Architects Start Paying Attention : Seniors Seek Housing Open to Life

From United Press International

The architects were baffled. For months, they stationed themselves outside a dozen Los Angeles senior citizens projects watching the elderly residents.

They carefully recorded where people walked, where they sat, how they congregated and what they did.

The architects could not figure out why no one went near the circular benches. They seemed inviting enough, but the straight benches were preferred.

And why did residents balk at sitting in sunlit garden courtyards cut off from bustling neighborhoods and streets, and why didn’t anyone seem particularly fond of shuffleboard.


Living in Shadows

Nearly 7 million people over 65 years of age live in government-financed dwellings, yet little attention has been paid to designing buildings so that seniors can get out from behind concrete shadows into the social sunshine.

Aesthetics, the little niceties that make a home a home, the small domestic details that don’t show up in the retirement housing box score such as substituting levers for doorknobs to help arthritic people, are typically ignored, architects and social engineers agree.

“We’re really in the Dark Ages in designing outdoor spaces to make people use a building,” said Victor Regnier, associate professor of architecture and behavioral research at USC. “The whole science of how buildings are used is in its infancy.”


Financed by a $40,000 grant from the National Endowment for the Arts and a matching grant from USC, Regnier directed a two-year study examining how seniors use their outdoor areas.

Disclose Findings

After interviewing residents, building managers, as well as performing elaborate sun and shade studies at such high-rise retirement projects as Little Tokyo Towers and Angelus Plaza in downtown Los Angeles, the largest senior housing project in the nation with 1,400 residents, the following findings were reported:

- A circular bench doesn’t make it. “It forced people to look at each other, and people don’t like to do that,” Regnier said.


“They wanted the freedom to ignore others if they felt like it. And to make matters worse, the bench was usually surrounded by a wall that blocked any breeze and cut off one’s view of the surroundings.”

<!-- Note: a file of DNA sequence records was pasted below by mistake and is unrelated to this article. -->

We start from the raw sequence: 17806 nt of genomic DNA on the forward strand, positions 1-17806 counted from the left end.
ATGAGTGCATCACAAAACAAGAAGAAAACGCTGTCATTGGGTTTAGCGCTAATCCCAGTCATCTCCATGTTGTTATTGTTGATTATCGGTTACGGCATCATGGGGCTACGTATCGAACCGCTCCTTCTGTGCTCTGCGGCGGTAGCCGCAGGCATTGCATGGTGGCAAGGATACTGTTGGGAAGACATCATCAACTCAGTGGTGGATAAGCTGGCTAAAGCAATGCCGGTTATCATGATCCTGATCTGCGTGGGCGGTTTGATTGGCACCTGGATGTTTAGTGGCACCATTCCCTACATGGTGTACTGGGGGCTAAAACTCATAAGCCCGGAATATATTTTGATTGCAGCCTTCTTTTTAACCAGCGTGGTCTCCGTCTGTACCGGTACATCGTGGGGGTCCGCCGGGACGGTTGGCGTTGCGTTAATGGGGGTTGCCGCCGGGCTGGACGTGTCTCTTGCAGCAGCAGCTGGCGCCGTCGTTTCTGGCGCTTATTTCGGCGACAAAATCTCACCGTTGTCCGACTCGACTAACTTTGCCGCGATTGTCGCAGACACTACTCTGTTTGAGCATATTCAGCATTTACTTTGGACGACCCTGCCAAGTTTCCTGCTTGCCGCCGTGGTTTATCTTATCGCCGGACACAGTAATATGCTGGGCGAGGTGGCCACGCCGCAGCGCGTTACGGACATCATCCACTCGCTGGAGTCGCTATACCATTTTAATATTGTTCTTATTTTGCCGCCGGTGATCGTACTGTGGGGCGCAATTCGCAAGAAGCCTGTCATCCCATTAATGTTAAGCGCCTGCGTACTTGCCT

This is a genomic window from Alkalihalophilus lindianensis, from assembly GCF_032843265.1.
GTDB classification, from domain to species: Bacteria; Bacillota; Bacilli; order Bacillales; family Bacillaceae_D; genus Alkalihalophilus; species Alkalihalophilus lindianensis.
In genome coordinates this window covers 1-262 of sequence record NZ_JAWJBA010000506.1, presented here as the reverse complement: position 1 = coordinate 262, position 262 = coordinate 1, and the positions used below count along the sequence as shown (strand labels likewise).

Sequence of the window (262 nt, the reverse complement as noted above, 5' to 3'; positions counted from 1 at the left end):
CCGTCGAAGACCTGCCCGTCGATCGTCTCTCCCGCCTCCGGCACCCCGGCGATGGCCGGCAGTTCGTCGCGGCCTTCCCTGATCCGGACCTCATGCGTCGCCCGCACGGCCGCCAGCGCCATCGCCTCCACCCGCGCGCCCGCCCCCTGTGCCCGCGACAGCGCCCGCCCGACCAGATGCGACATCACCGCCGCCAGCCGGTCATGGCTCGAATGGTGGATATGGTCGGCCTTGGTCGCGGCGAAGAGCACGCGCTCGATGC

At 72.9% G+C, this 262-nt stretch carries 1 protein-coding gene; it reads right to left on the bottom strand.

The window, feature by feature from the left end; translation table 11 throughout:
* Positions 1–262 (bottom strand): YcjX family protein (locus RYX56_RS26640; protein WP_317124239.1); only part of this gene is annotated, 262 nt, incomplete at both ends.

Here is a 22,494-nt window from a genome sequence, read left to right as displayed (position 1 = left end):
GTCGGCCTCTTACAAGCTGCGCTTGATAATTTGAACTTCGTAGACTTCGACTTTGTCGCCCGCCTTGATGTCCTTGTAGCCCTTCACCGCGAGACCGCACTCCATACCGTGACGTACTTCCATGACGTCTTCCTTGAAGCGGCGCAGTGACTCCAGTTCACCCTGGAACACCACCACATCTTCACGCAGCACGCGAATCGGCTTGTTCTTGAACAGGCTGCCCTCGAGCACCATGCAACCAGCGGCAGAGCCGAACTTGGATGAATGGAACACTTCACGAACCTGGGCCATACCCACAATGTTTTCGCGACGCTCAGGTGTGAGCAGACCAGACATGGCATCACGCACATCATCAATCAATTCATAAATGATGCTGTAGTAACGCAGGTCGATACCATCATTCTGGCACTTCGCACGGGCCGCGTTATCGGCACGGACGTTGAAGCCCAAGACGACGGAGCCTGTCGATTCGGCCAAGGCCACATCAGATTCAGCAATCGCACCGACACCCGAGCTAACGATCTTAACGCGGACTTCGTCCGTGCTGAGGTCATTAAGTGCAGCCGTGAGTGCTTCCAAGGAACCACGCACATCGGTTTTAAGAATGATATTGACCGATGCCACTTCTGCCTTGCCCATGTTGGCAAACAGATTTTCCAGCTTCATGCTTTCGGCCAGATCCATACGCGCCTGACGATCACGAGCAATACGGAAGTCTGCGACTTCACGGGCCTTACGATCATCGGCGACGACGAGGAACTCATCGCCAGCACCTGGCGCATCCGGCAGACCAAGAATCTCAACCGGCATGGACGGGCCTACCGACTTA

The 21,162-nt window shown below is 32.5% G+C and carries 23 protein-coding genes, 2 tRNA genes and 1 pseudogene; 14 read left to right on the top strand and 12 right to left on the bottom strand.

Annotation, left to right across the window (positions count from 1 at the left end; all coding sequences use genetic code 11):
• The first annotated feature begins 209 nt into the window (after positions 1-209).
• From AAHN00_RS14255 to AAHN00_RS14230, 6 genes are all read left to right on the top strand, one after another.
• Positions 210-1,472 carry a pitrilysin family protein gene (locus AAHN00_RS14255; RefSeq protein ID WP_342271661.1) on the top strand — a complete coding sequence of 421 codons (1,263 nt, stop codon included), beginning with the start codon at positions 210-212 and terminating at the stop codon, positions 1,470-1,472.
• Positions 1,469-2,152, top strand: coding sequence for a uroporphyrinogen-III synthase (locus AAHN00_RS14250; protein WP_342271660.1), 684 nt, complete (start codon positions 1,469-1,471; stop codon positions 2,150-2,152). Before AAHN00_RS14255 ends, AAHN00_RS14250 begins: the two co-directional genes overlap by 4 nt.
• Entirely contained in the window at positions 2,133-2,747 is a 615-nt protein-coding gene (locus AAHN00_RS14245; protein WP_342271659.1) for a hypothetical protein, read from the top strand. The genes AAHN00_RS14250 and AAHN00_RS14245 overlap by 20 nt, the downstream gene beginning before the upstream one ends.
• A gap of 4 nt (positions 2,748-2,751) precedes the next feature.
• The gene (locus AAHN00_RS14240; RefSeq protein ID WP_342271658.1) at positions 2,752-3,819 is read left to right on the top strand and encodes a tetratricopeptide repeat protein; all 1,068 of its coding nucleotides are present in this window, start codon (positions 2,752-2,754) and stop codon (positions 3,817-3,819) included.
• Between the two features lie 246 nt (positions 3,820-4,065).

- Providing sunlight and decent artificial lighting was rarely considered in building designs.

“Light isn’t so much a problem as glare,” said Leon Pastalan, director of the National Center on Housing and Living Arrangements in Ann Arbor, Mich. “We’ve also found that eldery people can’t penetrate shadows. They just can’t see things in the shadows and yet a lot of these buildings ignored that fact altogether.”

- Residents like sitting in places near the exit and entrances of their building.


“Older people want outdoor space, but they like the security of being near the building itself,” Regnier said.

- The best place to locate a bench is in area looking out toward a neighborhood or street.

“The most popular bench at any of the 12 projects was at the edge of the grounds, facing a busy street,” Regnier explained. “They wanted to be able to watch pedestrians without being seen themselves. Sitting on a bench, watching people walk by, gives residents a sense of vicarious involvement.”

- Security was good, but sometimes went overboard.


“We had one building leading to a nice courtyard. But when the old residents went (out) through the doors, they locked them behind them and they couldn’t get back in,” Regnier said.

- Shuffleboard and horseshoe courts were about as exciting to residents as a glass of skim milk.

“That’s because the courts were usually situated in unattractive areas where seniors were sealed off from the world and felt like they were in some kind of concrete bunker,” Regnier said.

Despite the design defects, virtually every study done has shown that seniors are quite satisfied the public housing, Pastalan said.


“Only problem is, there isn’t enough,” he said, adding that between 160,000 to 250,000 new senior housing units are needed each year to meet demand.

Irving Welseld, a policy analyst with the Department of Housing and Urban Development in Washington, said a mere 8,400 retirement housing units were built last year.

Less This Year

“Not much, is it? This year, it’ll be less,” Welseld said.


Complicating matters is the fact that an estimated 100,000 senior housing dwellings become dilapidated and obsolete every year, Pastalan said.

“The feds aren’t addressing any of these problems. Essentially, we have no policy in this country for senior citizen housing,” Pastalan said.

Marshall Gray, 74, sat on concrete block gazing at the rush-hour traffic jam on Hill Street in downtown Los Angeles. He puffed furiously on a cigarette and talked about his five years at Angelus Plaza.

‘Kinda Lonely Sometimes’


“It ain’t bad,” he began. “Things break and they don’t get fixed. But I guess that’s universal.

“We got a lot of old people living here. Gets kinda lonely sometimes though,” Gray said, brushing some ashes off his gray slacks.